The dopamine concentration is usually increased in certain areas of the brain in schizophrenic or other psychotic patients. For this, inhibitors of the messenger substance (dopamine antagonists) are used. They belong to the neuroleptics or antipsychotics.
There is an increased dopamine effect after the consumption of certain drugs such as cocaine, as these prevent the reuptake of the released messenger substance in the nerve cells (dopamine reuptake inhibitors). Because the brain connects drug use with a reward effect, which primarily explains the addictive effects of cocaine and other drugs. Clinical symptoms of psychosis often emerge even after excessive drug use ( 1 ) .
Dopamine effects in other parts of the body
Dopamine can also increase blood flow to certain parts of the body (such as the kidneys). Therefore, it is used for low blood pressure, kidney failure and shock.
However, its use is on the decline as norepinephrine and adrenaline active ingredients have minor side effects .
When is dopamine released?
In the short term, dopamine is released in the event of unexpected, subjectively positive results and provides a reward effect.
Dopamine is released, for example, when long-term goals are achieved and a desire or the immediate prospect of reward motivates you to take action.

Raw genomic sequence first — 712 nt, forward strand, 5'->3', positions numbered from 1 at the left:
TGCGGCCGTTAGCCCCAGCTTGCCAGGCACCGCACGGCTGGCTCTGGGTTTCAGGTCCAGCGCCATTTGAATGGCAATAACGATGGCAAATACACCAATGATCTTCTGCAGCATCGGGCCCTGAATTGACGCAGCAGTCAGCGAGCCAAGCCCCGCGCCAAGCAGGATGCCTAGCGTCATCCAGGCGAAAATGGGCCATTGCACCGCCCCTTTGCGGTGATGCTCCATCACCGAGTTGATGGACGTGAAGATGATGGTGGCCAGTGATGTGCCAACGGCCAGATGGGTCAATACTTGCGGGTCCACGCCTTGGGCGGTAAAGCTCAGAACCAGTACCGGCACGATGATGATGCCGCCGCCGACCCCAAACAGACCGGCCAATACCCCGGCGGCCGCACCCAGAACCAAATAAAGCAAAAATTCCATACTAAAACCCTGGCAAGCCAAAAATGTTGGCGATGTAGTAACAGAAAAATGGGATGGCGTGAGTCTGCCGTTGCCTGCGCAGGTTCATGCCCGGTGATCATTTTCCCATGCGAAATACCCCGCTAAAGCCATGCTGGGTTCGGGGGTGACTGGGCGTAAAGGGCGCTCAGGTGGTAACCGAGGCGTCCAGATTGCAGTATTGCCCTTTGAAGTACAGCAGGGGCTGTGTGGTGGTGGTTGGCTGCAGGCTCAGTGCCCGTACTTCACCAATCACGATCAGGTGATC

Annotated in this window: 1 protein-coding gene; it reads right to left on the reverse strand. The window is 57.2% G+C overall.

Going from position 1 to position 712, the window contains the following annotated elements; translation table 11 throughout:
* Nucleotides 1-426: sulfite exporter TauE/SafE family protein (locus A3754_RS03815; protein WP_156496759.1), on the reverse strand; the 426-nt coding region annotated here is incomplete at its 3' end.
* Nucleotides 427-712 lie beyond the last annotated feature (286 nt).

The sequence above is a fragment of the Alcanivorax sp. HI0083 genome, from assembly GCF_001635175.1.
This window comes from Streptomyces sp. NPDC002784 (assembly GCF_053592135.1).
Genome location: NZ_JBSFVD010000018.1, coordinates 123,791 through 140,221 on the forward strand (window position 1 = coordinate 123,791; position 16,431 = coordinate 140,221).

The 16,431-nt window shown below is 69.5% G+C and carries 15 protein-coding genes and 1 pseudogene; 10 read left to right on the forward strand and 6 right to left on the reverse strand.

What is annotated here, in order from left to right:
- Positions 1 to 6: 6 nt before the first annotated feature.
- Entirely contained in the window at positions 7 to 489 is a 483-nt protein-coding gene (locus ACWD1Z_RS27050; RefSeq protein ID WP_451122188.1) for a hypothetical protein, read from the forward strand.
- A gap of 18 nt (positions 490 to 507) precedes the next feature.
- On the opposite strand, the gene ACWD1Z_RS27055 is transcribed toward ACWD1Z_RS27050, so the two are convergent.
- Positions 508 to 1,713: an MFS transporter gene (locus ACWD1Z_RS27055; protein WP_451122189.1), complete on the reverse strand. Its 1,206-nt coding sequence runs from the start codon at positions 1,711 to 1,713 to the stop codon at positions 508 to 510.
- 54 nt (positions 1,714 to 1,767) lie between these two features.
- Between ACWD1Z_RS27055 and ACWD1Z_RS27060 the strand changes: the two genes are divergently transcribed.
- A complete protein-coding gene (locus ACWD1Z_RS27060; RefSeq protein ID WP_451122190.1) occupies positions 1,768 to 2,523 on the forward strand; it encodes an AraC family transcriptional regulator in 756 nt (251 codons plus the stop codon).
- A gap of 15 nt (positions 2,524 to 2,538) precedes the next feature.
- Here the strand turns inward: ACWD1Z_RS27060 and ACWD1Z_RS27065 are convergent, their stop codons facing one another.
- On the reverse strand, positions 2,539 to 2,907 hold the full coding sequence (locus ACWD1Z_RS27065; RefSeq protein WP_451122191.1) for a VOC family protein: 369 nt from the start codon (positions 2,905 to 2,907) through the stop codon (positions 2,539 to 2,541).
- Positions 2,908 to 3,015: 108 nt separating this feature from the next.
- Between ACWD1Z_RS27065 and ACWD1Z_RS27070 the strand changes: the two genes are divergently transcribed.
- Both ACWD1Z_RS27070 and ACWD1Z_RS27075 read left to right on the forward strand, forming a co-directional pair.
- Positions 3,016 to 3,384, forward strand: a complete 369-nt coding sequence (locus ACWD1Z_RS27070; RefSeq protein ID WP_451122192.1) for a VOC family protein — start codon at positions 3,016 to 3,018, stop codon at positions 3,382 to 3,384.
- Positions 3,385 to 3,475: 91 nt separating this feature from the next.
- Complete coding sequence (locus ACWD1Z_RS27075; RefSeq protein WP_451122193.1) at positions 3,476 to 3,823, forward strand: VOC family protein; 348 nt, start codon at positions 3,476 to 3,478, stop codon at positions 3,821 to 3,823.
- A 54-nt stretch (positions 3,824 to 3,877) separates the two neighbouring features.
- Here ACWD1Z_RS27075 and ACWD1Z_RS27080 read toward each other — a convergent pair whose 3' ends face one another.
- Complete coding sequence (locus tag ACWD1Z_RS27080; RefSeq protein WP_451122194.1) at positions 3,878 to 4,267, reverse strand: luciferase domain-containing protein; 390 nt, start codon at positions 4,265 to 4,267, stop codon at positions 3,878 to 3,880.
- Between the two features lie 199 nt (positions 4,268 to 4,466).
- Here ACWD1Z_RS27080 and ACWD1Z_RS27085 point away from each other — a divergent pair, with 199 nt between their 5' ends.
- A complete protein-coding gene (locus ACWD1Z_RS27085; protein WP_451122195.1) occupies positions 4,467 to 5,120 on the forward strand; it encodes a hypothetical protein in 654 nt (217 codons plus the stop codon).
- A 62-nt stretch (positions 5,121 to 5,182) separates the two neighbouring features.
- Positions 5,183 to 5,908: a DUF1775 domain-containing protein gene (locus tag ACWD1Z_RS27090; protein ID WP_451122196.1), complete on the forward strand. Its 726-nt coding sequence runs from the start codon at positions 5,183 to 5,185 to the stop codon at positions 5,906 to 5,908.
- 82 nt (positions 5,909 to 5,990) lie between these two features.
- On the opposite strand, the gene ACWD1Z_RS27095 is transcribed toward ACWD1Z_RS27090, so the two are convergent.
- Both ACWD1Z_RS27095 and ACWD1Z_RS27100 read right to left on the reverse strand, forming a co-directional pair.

For example, one study tested how food intake is controlled in the body. The study participants were offered milkshakes and at the same time the release of dopamine in the brain was measured.
The results showed that as soon as the participants taste the shake in their mouth, the brain releases the first dopamine molecules. And as soon as the drink reaches the stomach, dopamine is released again.
When is dopamine determined and what are dopamine reference values?
If the doctor suspects a tumor that is producing catecholamines in an uncontrolled manner, the levels of adrenaline, noradrenaline and dopamine in the urine are measured. However, the dopamine level differs from person to person and therefore the measurement is not part of the standard examination. An increased value only indicates a tumor.
|AGE||DOPAMINE NORMAL VALUE|
|up to 1 year||≤ 85.0 µg / d|
|1 to 2 years||≤ 140.0 µg / d|
|2 to 4 years||≤ 260.0 µg / d|
|4 to 18 years||≤ 450.0 µg / d|
|Adults||≤620 µg / d|
How to increase dopamine naturally with diet and lifestyle
The body regulates dopamine levels, but there are a few diet and lifestyle parameters that can help our bodies increase dopamine levels naturally.
A balanced diet with sufficient vitamins, protein, probiotics, minerals and a moderate amount of saturated fat can help produce the dopamine you need.
In addition, sufficient exercise, a high quality of sleep, effective instrumental music, meditation units, warming hours of sunshine and binaural sounds help to positively influence your dopamine level.
How can you increase or decrease dopamine?
If the body’s dopamine level is abnormally high or low, medication can help to compensate for the deficiency. For example, the so-called L-DOPA (levodopa) compensates for the existing dopamine deficit in Parkinson’s disease in the patient’s brain as a transmitter replacement.
In addition, there are also dopamine reuptake inhibitors that give those affected a better quality of life. For example, MAO-B inhibitors (monoamine oxidase B inhibitors) block the breakdown of dopamine in the brain ( 10 ) .